What I Wish People Knew About Disability and Kids Like Mine

Life promises surprises. I for one, am grateful for that fact. Some surprises can be wonderful and make you squeal with delight. Others can present difficulty and make you pause and bolster yourself up so that you can take the next step forward. Each type of surprise can make you grow. Each type of surprise can remind you that you are alive.

I didn’t know I would have a baby with Down syndrome. When my son was born premature with complications that threatened his life, the diagnosis of Down syndrome paled in the mix of the terror of potentially losing him. We were so busy praying that we might be blessed to keep him it never occurred to us that had we known of the diagnosis of Down syndrome before his birth, we’d have been faced with the option of having an abortion.


For the record, my son has brought far more delightful surprises to our lives.

What I wish you knew about Down syndrome and disability is this:

Disability is naturally occurring in this world. All of nature is vulnerable to disability.

Your present state of ability might be temporary and could change. It might change because of a fall from a ladder, a ski accident, a step off a curb, unique genetic composition, or eventually, from age. It’s part of our human condition. Which is why I find it so curious that the fear or uncertainty of people with disabilities can be so strong that we struggle so to accept it.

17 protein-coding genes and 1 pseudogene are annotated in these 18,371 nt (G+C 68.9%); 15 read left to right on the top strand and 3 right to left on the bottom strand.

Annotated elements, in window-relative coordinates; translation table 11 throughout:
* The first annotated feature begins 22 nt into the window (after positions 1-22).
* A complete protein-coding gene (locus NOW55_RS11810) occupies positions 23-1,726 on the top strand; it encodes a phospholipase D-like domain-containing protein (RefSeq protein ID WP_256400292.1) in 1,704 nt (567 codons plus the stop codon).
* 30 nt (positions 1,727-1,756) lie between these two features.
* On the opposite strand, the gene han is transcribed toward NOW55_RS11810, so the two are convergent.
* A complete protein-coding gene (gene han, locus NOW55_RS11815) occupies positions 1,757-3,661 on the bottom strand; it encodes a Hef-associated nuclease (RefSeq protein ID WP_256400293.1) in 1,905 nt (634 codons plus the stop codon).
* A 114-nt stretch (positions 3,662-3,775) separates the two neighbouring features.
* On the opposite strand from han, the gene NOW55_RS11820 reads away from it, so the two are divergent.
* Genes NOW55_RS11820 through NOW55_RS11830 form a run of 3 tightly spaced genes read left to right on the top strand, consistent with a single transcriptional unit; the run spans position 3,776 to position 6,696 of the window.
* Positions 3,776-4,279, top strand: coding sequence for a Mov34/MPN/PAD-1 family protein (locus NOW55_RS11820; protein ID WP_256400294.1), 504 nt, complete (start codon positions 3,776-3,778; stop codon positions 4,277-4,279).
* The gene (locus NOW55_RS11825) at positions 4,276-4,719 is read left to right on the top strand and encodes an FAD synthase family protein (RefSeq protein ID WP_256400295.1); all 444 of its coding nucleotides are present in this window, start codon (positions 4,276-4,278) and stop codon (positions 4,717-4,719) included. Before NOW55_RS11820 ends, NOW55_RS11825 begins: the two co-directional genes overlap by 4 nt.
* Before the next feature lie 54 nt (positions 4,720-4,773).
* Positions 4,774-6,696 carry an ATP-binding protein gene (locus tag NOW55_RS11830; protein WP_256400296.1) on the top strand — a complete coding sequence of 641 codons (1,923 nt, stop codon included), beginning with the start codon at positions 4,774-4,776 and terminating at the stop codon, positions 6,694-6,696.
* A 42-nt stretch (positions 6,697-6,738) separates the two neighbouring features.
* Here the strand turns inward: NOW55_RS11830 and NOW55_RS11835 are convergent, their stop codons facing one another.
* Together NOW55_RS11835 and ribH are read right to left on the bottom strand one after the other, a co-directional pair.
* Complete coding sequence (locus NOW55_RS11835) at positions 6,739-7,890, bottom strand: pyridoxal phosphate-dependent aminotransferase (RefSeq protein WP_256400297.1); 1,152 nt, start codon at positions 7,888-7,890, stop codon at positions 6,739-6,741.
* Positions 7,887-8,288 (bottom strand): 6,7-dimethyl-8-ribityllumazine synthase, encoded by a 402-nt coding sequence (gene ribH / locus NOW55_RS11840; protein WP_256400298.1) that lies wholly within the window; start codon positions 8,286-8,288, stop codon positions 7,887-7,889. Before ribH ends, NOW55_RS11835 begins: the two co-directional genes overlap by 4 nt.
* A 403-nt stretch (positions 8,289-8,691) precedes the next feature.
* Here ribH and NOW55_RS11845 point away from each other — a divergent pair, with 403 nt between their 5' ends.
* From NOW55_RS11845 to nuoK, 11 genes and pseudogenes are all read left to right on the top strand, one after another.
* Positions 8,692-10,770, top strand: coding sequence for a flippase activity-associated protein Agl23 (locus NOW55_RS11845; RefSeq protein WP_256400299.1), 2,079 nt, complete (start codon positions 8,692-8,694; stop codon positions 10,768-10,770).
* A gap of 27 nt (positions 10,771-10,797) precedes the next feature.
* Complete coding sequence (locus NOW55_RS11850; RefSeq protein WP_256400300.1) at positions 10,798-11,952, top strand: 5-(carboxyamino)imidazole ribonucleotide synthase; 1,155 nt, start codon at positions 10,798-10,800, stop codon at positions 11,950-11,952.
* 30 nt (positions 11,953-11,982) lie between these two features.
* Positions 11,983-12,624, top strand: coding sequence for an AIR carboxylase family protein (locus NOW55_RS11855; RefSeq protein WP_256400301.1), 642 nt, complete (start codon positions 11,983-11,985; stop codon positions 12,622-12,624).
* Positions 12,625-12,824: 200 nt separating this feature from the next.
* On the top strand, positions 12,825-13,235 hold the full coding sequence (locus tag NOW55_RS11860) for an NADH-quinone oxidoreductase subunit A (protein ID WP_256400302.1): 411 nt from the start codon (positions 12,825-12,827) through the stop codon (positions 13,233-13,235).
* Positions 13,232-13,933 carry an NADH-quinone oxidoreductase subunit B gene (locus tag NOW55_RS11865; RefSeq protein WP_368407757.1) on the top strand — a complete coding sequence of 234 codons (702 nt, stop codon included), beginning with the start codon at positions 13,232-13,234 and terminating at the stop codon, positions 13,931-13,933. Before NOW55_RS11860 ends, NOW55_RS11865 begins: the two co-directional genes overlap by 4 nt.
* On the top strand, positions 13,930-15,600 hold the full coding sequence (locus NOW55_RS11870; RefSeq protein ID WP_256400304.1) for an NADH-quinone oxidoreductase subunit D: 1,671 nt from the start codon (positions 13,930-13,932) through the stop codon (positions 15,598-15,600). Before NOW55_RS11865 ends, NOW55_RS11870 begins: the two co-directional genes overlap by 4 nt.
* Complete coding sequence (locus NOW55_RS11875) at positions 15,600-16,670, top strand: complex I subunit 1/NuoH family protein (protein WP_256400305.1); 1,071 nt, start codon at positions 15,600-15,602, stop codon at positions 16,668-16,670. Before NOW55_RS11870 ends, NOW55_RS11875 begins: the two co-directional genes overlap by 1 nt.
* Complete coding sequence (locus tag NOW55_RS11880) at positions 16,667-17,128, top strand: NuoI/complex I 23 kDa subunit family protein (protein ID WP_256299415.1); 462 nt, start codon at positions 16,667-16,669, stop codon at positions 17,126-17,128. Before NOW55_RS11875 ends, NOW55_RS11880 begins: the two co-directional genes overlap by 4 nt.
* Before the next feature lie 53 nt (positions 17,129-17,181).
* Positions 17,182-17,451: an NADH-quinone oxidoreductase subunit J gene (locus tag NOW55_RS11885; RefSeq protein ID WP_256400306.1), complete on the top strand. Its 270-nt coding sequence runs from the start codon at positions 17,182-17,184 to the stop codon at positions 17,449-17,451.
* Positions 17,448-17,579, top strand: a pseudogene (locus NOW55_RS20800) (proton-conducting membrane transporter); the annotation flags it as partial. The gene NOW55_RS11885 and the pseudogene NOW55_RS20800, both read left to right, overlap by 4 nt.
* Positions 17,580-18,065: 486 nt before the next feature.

I want you to know, Down syndrome isn’t to be feared. Disability isn’t to be feared. It is to be identified, understood and supported.
It’s just that simple.

So the next time you see someone who moves about the world differently than you — or communicates differently than you, or someone who perceives the world differently than you, or reacts to the world differently than you, or processes the world differently than you — look at their eyes, make eye contact if you can, and smile.

Just smile.

That’s how you acknowledge another human being and begin to put an end to this fear of disability.

It’s also pretty effective at improving understanding for humanity as a whole.

Getty image by Vita-lina

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